Allen West: I’ve “heard” 80 House Democrats are members of the Communist Party

posted at 12:46 pm on April 11, 2012 by Tina Korbe

This story has already gotten a lot of comment action in Headlines, but, given all the talk about Allen West for vice president, it seems to merit a full-fledged post, as well.

At a town hall event in Florida yesterday, West warned his constituents that he’s “heard” that as many as 80 House Democrats are members of the Communist Party. He didn’t name names, but the House has just 190 Democrats, so, if West is right, that means about 42 percent of House Ds consider themselves communists.

In this post, I want to explore two questions: (1) How plausible is it that such a sizable percentage of Democrats in the House of Representatives really prefer a centrally planned economy to a free market economy? and (2) Was it politically savvy or politically stupid of Allen West to make this statement?

The answer to the first question is easier than the second. West’s “80″ number might seem a little high, but it’s not hard to believe that, out of the many democratic socialists or social democrats in Congress, at least a fraction would go so far as to say they favor outright central planning and control of the means of production. Others might not definitively think a communist scheme of social organization is optimal but would consider it somehow preferable to democratic capitalism.

To answer the second question, we have to acknowledge that the word “communism” still has a very negative connotation to the average American, even as some of the ideas that fuel or lead to communism (e.g. the mind of man is all there is, history progresses linearly and inexorably toward collectivism, etc.) have become surprisingly widespread. Consequently, even those who admit the appeal of communist ideas or acknowledge themselves to have been influenced by those ideas will shy away from the actual label of “communist.”

It has puzzled me for some time that socialists and communists are so unwilling to call themselves by name — but, the more I read of history, the more I understand. My generation might not understand what communism really is, but we have some underlying sense that it has been broadly rejected by free and thinking peoples and we really wouldn’t have much appetite to hear ideas from someone who outright identified himself with a failed theory of social organization. Like any young people, though, we’re susceptible to making ourselves our own gods — so we’re still susceptible to the allure of the ideas of communism.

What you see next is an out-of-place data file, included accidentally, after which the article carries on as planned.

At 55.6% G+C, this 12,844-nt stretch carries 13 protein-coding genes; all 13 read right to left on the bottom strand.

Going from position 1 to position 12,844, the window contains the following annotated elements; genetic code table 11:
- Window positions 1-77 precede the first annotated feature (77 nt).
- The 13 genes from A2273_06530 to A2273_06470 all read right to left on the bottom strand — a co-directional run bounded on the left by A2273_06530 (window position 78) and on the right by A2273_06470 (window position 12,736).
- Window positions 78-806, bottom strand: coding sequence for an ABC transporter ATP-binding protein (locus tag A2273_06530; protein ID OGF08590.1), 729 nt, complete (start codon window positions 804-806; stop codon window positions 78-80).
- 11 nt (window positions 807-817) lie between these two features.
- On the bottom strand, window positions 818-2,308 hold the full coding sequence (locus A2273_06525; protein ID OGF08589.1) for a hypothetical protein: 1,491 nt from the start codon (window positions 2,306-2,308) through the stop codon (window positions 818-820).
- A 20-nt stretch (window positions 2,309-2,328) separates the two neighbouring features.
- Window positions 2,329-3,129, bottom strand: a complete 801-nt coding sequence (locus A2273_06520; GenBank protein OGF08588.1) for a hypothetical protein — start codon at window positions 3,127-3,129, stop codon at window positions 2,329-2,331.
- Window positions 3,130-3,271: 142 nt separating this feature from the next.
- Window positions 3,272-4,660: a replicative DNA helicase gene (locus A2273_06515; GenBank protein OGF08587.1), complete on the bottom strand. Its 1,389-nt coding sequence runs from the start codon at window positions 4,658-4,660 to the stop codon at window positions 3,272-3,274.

We also have to acknowledge that the average American — including the average young American — thinks that nobody today would actually embrace the failed theories that led to the bloodiest century in human history. We can conceive of anti-capitalism and crony capitalism, of a big-government approach to the solution of all problems — but outright socialism or communism? That seems like a stretch. That means that, at the same time that socialists and communists are unwilling to claim their ideas, opponents of those ideas are unwilling to label socialists and communists as such for fear of acquiring the “extreme” or “out-of-touch” label.

That’s the risk Allen West has brought upon himself with his remarks. We’ve seen West risk the “extreme” label more than once. The most ready example of his bravery is in his unflinching elucidations of what does and does not constitute racism. His past teaches us to expect that he’s unconcerned about whether these remarks earn him the label “out-of-touch.” (Incidentally, liberals can’t accuse him of fear-mongering in this instance unless they’re willing to concede that there is something in communism to fear. Then again, I suppose they would argue that it’s not that there is something in communism to fear so much as there is a common perception that there is something in communism to fear.)

At any rate, it probably wasn’t politically savvy of West to say this if he’s interested to win the VP nod. Mitt Romney has shown every sign of wanting to moderately defend conservative ideas and West doesn’t often moderate his rhetoric. It was savvy, though, if he’s looking primarily to solidify his reputation as a heedless-of-the-consequences speaker of the truth, a man who calls ‘em as he sees ‘em.

Update: According to this tweet, a spokesperson for Allen West said he was referring to the Progressive Caucus when he said 80 members of the House are communists. Meanwhile, a reader e-mailed me to note that it is beyond any kind of dispute that a number of House Democrats are members of the The Democratic Socialists of America. In 2009, DSA released the names of 70 such Democrats, many of whom still serve in the House.


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